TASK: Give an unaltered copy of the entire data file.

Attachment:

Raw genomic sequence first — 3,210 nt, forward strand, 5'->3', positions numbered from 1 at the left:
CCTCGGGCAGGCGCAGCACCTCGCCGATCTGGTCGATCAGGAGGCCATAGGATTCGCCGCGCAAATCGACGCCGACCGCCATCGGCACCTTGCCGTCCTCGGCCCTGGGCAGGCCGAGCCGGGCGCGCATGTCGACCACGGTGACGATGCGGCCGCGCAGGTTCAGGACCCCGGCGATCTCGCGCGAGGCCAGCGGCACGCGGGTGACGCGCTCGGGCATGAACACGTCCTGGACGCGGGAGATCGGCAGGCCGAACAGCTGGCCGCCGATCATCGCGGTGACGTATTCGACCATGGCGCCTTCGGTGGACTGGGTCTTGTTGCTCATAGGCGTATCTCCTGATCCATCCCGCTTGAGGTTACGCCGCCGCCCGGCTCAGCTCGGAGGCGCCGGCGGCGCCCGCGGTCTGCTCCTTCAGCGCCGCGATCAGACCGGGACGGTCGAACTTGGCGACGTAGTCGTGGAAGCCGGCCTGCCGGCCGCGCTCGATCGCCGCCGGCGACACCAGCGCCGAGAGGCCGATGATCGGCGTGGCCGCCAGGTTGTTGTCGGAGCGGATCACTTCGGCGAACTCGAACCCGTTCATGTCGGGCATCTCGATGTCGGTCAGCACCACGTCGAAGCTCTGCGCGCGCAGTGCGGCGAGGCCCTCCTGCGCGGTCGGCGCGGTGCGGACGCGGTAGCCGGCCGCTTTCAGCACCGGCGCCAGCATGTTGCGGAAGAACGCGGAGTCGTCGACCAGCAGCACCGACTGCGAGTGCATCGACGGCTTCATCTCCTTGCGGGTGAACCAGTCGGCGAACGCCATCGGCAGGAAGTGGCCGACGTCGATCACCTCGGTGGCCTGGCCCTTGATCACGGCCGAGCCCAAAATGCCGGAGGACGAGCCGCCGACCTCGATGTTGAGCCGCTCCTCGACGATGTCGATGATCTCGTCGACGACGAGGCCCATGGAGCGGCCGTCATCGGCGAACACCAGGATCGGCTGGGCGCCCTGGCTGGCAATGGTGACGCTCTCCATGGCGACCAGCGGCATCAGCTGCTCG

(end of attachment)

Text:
Raw genomic sequence first — 3,210 nt, forward strand, 5'->3', positions numbered from 1 at the left:
CCTCGGGCAGGCGCAGCACCTCGCCGATCTGGTCGATCAGGAGGCCATAGGATTCGCCGCGCAAATCGACGCCGACCGCCATCGGCACCTTGCCGTCCTCGGCCCTGGGCAGGCCGAGCCGGGCGCGCATGTCGACCACGGTGACGATGCGGCCGCGCAGGTTCAGGACCCCGGCGATCTCGCGCGAGGCCAGCGGCACGCGGGTGACGCGCTCGGGCATGAACACGTCCTGGACGCGGGAGATCGGCAGGCCGAACAGCTGGCCGCCGATCATCGCGGTGACGTATTCGACCATGGCGCCTTCGGTGGACTGGGTCTTGTTGCTCATAGGCGTATCTCCTGATCCATCCCGCTTGAGGTTACGCCGCCGCCCGGCTCAGCTCGGAGGCGCCGGCGGCGCCCGCGGTCTGCTCCTTCAGCGCCGCGATCAGACCGGGACGGTCGAACTTGGCGACGTAGTCGTGGAAGCCGGCCTGCCGGCCGCGCTCGATCGCCGCCGGCGACACCAGCGCCGAGAGGCCGATGATCGGCGTGGCCGCCAGGTTGTTGTCGGAGCGGATCACTTCGGCGAACTCGAACCCGTTCATGTCGGGCATCTCGATGTCGGTCAGCACCACGTCGAAGCTCTGCGCGCGCAGTGCGGCGAGGCCCTCCTGCGCGGTCGGCGCGGTGCGGACGCGGTAGCCGGCCGCTTTCAGCACCGGCGCCAGCATGTTGCGGAAGAACGCGGAGTCGTCGACCAGCAGCACCGACTGCGAGTGCATCGACGGCTTCATCTCCTTGCGGGTGAACCAGTCGGCGAACGCCATCGGCAGGAAGTGGCCGACGTCGATCACCTCGGTGGCCTGGCCCTTGATCACGGCCGAGCCCAAAATGCCGGAGGACGAGCCGCCGACCTCGATGTTGAGCCGCTCCTCGACGATGTCGATGATCTCGTCGACGACGAGGCCCATGGAGCGGCCGTCATCGGCGAACACCAGGATCGGCTGGGCGCCCTGGCTGGCAATGGTGACGCTCTCCATGGCGACCAGCGGCATCAGCTGCTCG